IPOB, Bandits Funding Terrorism Through Crowdfunding, Betting Platforms – NFIU

The Nigerian Financial Intelligence Unit (NFIU) has uncovered evidence suggesting the financing of terrorist activities in Nigeria by groups such as the Indigenous People of Biafra (IPOB), bandits, and other terror organizations through global crowdfunding and sports betting platforms. According to the NFIU, IPOB has allegedly received funds from affiliates in 22 countries, with at least 27 entities registered under the group’s name.

Of these registrations, seven were reported in the United States, while six were identified in the United Kingdom. Furthermore, the NFIU revealed that IPOB managed to raise over $160,000 through crowdfunding, which was subsequently channeled to transmission, media, and broadcasting companies located in Bulgaria, South Africa, and the UK. These findings shed light on the international scope of financial support received by such groups, highlighting the need for coordinated efforts to disrupt their funding networks.

The revelation underscores the urgency of addressing the issue of terrorist financing, which poses a significant threat to national security and stability. By exploiting global crowdfunding platforms and sports betting channels, these groups are able to access funds from various sources, facilitating their nefarious activities within Nigeria and beyond. The NFIU’s investigation serves as a crucial step towards disrupting these illicit financial flows and dismantling the infrastructure that sustains terrorist operations.

Efforts to combat terrorist financing require close collaboration between law enforcement agencies, financial institutions, and international partners. By sharing intelligence, implementing robust regulatory frameworks, and enhancing transparency measures, authorities can effectively identify and disrupt the flow of funds to terrorist organizations. Additionally, raising awareness among the public about the risks associated with crowdfunding and ensuring compliance with anti-money laundering regulations are essential in preventing the misuse of financial platforms for illicit purposes.

The NFIU’s findings underscore the importance of strengthening financial intelligence capabilities and implementing proactive measures to combat terrorist financing. By targeting the financial networks that sustain terrorist activities, authorities can disrupt their operations, weaken their influence, and enhance national security. However, sustained efforts and international cooperation are crucial to effectively address the complex challenge of terrorist financing and safeguard communities from the threat of extremism and violence.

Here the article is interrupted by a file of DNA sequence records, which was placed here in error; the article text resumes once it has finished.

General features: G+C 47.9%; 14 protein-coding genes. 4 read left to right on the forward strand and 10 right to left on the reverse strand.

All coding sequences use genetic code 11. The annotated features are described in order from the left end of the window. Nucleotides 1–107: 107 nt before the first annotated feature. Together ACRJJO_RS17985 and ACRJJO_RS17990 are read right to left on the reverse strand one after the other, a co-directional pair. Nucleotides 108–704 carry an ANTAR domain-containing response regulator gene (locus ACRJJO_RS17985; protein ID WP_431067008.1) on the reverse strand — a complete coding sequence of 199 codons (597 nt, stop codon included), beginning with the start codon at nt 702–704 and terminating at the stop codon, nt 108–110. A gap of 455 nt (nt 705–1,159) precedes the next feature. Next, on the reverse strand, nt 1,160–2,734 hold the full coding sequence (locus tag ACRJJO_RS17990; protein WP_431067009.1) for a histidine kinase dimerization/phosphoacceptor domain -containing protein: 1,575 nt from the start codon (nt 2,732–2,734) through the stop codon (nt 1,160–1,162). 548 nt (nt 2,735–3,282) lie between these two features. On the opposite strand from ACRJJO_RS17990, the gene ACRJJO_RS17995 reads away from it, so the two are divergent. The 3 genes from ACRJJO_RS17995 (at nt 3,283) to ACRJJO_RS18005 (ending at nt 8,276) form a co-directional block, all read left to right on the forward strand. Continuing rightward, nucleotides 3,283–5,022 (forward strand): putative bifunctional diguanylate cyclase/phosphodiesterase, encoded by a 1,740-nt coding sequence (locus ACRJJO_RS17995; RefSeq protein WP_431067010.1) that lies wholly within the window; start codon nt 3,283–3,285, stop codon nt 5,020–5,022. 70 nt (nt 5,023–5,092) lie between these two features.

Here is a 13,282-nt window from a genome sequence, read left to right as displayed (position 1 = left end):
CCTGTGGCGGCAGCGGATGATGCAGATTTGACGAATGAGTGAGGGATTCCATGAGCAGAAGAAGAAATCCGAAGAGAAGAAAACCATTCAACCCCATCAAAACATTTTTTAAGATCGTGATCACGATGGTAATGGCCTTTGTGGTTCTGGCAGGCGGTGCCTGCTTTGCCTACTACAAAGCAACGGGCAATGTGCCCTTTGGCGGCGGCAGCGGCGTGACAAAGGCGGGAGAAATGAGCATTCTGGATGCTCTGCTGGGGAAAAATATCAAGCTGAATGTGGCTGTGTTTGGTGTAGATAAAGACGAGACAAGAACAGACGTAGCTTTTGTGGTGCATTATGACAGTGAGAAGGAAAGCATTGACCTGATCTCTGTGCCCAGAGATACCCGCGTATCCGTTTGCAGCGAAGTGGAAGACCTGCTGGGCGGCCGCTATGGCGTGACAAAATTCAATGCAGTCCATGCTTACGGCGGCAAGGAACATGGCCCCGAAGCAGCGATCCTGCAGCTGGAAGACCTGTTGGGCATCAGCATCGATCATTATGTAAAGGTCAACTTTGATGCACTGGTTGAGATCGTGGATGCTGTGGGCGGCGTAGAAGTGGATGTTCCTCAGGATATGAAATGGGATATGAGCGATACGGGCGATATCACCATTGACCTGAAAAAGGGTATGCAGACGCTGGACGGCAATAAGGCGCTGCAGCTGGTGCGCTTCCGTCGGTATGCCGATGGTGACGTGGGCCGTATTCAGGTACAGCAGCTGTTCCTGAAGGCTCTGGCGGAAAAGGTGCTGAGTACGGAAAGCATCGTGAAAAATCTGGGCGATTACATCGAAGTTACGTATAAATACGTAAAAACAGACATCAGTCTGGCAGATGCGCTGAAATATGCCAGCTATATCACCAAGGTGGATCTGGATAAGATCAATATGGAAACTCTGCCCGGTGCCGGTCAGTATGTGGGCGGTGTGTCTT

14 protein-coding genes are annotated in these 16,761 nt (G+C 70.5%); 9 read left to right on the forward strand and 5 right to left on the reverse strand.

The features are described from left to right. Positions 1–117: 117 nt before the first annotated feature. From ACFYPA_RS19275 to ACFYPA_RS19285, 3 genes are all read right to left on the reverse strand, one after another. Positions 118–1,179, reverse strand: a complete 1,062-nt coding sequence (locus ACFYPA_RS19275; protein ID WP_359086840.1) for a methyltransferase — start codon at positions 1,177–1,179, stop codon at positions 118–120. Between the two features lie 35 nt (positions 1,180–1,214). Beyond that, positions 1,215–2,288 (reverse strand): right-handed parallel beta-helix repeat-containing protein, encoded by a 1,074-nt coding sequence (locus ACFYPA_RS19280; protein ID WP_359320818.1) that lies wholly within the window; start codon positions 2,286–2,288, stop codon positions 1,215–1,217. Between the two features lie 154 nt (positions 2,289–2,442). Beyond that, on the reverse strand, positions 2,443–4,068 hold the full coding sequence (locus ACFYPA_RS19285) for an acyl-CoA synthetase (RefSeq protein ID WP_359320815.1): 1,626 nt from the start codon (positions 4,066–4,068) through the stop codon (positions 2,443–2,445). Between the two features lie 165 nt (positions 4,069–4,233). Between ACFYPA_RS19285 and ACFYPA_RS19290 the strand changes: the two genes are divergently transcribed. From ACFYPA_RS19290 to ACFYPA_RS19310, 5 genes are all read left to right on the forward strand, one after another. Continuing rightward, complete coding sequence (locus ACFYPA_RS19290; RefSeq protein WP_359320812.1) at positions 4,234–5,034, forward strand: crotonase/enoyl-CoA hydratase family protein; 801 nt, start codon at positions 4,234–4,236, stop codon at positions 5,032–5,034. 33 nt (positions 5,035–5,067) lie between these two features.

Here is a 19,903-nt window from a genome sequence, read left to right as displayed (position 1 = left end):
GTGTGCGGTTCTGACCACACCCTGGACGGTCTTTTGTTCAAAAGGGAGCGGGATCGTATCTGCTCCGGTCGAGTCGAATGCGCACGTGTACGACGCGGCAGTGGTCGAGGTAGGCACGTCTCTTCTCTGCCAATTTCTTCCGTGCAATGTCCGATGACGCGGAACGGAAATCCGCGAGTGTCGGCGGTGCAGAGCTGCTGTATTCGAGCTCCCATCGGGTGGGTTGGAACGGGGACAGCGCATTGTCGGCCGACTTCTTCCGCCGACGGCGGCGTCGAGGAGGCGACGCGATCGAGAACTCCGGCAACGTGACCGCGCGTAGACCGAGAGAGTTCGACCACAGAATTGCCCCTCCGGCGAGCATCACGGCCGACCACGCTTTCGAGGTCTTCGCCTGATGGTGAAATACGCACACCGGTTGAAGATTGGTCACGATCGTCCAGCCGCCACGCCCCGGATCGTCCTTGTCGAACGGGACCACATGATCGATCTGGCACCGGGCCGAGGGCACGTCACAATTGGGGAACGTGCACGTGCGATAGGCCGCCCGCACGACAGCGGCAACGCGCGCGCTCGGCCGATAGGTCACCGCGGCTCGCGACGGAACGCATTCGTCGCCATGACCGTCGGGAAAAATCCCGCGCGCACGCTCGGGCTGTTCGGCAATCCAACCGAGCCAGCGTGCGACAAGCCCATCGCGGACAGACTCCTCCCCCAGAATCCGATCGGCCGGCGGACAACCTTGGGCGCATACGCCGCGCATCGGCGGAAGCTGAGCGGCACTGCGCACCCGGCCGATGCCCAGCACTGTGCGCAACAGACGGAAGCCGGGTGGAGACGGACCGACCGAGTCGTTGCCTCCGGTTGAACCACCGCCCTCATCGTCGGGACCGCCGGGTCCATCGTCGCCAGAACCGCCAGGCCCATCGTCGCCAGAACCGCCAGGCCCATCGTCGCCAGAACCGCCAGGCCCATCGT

It added that “The analysis further indicates that the group (IPOB) has several bank accounts in different countries where funds are being received from various contributors with the narrations ‘monthly dues, services and for ESN,’ among others, then later disbursed for various operations.”

Details of the development were revealed in a newsletter by the NFIU’s Counter-Financing of Terrorism Department obtained by our correspondent on Tuesday.

It added, “The analysis profiled the leader of the group, his addresses and mobile numbers abroad, with other 53 other individuals associated with the dissident group. The report was forwarded to law enforcement for further investigation.”

The NFIU further revealed that a betting platform simply identified as ‘XC’, filed a suspicious transaction report on a 24-year Nigerian customer from North-Central, Nigeria.

“This 24-year-old from Nigeria’s North-Central region received over N350,000 in his betting wallet, believed to be ransom money from a kidnapping,” the NFIU said.

In another case, the financial intelligence unit exposed a terrorist attempting to evade being detected; it noted that the individual made structured cash withdrawals from different Automated Teller Machines and purchased flight tickets to high-risk areas using credit cards.

The NFIU explained that whenever the individual exceeded his withdrawal limit, he would adopt alternative methods of travel.

“The terrorist then attempted suspicious transfers exceeding €1,000 to a local charity with potential links to terrorism. These transactions, along with others for luxury goods and escort services, raised red flags,” the newsletter stated

The NFIU further urged law enforcement agencies to investigate transactions by individuals linked to known terrorists or financiers; unauthorised tax collection or forced donations in terrorism-prone areas, and Bureau de Change operators facilitating transfers within suspected networks.

Other areas the unit wants security agencies to beam their searchlights are multiple cash deposits in bank accounts; Point of Sale operators receiving large deposits followed by cash withdrawals; money transfers from Nigeria to high-risk countries; recruitment of individuals to open multiple bank accounts; and financial transfers to charities linked to terrorism.